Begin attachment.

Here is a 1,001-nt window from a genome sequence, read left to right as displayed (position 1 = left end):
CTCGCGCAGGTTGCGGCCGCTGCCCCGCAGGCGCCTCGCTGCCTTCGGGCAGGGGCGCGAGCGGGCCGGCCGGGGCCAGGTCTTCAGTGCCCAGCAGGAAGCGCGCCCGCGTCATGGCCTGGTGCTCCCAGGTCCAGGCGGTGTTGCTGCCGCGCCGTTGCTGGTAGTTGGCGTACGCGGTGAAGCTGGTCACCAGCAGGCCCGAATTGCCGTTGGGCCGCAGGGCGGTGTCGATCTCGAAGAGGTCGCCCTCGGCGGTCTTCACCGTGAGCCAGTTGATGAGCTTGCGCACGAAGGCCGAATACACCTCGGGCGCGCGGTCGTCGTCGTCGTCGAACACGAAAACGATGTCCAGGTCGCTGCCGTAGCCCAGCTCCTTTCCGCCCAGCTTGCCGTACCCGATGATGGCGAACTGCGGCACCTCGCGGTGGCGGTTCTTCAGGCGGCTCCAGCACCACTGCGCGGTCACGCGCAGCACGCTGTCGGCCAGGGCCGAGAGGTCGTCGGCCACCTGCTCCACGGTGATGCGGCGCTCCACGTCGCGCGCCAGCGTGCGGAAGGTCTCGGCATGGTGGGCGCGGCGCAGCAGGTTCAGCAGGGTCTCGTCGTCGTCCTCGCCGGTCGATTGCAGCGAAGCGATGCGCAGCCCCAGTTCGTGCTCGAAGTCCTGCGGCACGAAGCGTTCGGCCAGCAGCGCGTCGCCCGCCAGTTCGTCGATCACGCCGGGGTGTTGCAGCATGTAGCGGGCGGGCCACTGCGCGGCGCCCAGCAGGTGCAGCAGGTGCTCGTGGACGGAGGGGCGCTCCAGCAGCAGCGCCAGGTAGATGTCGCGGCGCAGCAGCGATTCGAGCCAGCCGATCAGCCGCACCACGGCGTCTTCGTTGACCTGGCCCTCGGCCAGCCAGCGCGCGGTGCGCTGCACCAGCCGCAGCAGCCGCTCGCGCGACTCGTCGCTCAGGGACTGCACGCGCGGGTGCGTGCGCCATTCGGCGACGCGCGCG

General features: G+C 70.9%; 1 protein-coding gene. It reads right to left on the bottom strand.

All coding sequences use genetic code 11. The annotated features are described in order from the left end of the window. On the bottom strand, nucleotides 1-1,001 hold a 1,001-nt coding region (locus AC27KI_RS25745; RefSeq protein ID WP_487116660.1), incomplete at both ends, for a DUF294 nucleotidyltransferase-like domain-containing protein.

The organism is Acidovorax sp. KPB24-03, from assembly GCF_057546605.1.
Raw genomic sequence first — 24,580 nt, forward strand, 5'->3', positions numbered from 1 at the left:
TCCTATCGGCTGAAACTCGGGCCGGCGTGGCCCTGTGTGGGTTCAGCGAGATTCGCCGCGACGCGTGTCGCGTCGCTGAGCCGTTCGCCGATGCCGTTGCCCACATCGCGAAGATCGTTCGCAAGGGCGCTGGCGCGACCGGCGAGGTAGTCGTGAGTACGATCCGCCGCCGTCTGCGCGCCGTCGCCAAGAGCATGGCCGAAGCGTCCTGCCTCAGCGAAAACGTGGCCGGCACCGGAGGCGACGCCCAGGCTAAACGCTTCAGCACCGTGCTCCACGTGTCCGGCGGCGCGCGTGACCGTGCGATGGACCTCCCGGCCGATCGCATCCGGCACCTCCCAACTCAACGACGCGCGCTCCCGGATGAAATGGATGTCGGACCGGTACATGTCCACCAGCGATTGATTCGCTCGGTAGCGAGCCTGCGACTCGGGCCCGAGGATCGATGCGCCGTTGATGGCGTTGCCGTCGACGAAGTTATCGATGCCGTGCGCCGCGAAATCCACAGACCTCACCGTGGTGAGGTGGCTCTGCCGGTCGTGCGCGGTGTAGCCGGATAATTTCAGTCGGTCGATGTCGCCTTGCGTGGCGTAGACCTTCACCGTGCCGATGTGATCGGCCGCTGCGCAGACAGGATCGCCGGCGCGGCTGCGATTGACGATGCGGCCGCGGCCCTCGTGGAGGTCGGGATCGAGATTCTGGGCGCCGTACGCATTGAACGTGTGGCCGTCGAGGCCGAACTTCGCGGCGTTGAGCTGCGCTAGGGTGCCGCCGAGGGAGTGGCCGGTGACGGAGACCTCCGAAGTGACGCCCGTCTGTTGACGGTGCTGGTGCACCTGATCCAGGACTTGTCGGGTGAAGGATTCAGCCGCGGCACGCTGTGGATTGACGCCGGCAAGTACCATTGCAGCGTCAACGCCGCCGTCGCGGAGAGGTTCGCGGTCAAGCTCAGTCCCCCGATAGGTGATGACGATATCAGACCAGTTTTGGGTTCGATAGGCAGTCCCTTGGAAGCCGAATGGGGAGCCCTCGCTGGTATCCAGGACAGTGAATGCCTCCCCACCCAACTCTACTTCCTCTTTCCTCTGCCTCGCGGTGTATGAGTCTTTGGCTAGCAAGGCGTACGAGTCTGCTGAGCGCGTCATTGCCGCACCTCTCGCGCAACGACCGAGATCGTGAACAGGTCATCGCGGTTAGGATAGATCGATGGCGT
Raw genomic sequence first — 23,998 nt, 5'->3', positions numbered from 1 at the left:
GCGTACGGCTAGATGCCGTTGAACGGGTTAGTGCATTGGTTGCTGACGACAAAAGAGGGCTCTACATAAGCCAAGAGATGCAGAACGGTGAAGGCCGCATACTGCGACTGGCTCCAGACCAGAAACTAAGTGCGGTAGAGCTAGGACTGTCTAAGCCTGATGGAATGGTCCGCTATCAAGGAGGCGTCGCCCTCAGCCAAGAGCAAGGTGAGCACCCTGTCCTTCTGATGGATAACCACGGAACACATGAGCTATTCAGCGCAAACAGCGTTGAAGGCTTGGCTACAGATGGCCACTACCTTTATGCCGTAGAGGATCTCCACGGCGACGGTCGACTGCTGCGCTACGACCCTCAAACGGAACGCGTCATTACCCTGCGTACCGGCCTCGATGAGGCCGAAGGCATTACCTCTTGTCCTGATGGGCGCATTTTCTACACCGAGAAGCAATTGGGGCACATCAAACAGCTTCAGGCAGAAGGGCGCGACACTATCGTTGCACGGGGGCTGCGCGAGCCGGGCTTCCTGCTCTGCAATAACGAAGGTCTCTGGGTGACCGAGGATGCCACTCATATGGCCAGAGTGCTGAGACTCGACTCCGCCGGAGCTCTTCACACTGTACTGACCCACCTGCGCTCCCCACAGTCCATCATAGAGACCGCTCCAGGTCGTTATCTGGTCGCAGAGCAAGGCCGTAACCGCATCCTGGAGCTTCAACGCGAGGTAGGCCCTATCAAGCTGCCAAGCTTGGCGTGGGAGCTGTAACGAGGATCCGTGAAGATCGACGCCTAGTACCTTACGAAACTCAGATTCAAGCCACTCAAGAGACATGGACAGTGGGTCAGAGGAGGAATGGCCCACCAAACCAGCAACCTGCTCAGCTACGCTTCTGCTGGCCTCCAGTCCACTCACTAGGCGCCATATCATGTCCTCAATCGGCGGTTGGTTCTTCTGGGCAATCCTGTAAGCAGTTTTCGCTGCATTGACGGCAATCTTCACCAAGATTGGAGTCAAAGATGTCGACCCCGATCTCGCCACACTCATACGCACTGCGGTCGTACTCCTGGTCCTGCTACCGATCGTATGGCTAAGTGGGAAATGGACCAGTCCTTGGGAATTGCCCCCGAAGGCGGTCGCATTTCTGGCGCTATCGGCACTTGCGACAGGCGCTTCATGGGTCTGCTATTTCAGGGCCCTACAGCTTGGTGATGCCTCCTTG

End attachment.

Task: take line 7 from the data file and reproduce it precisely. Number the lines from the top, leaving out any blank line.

TCCTATCGGCTGAAACTCGGGCCGGCGTGGCCCTGTGTGGGTTCAGCGAGATTCGCCGCGACGCGTGTCGCGTCGCTGAGCCGTTCGCCGATGCCGTTGCCCACATCGCGAAGATCGTTCGCAAGGGCGCTGGCGCGACCGGCGAGGTAGTCGTGAGTACGATCCGCCGCCGTCTGCGCGCCGTCGCCAAGAGCATGGCCGAAGCGTCCTGCCTCAGCGAAAACGTGGCCGGCACCGGAGGCGACGCCCAGGCTAAACGCTTCAGCACCGTGCTCCACGTGTCCGGCGGCGCGCGTGACCGTGCGATGGACCTCCCGGCCGATCGCATCCGGCACCTCCCAACTCAACGACGCGCGCTCCCGGATGAAATGGATGTCGGACCGGTACATGTCCACCAGCGATTGATTCGCTCGGTAGCGAGCCTGCGACTCGGGCCCGAGGATCGATGCGCCGTTGATGGCGTTGCCGTCGACGAAGTTATCGATGCCGTGCGCCGCGAAATCCACAGACCTCACCGTGGTGAGGTGGCTCTGCCGGTCGTGCGCGGTGTAGCCGGATAATTTCAGTCGGTCGATGTCGCCTTGCGTGGCGTAGACCTTCACCGTGCCGATGTGATCGGCCGCTGCGCAGACAGGATCGCCGGCGCGGCTGCGATTGACGATGCGGCCGCGGCCCTCGTGGAGGTCGGGATCGAGATTCTGGGCGCCGTACGCATTGAACGTGTGGCCGTCGAGGCCGAACTTCGCGGCGTTGAGCTGCGCTAGGGTGCCGCCGAGGGAGTGGCCGGTGACGGAGACCTCCGAAGTGACGCCCGTCTGTTGACGGTGCTGGTGCACCTGATCCAGGACTTGTCGGGTGAAGGATTCAGCCGCGGCACGCTGTGGATTGACGCCGGCAAGTACCATTGCAGCGTCAACGCCGCCGTCGCGGAGAGGTTCGCGGTCAAGCTCAGTCCCCCGATAGGTGATGACGATATCAGACCAGTTTTGGGTTCGATAGGCAGTCCCTTGGAAGCCGAATGGGGAGCCCTCGCTGGTATCCAGGACAGTGAATGCCTCCCCACCCAACTCTACTTCCTCTTTCCTCTGCCTCGCGGTGTATGAGTCTTTGGCTAGCAAGGCGTACGAGTCTGCTGAGCGCGTCATTGCCGCACCTCTCGCGCAACGACCGAGATCGTGAACAGGTCATCGCGGTTAGGATAGATCGATGGCGT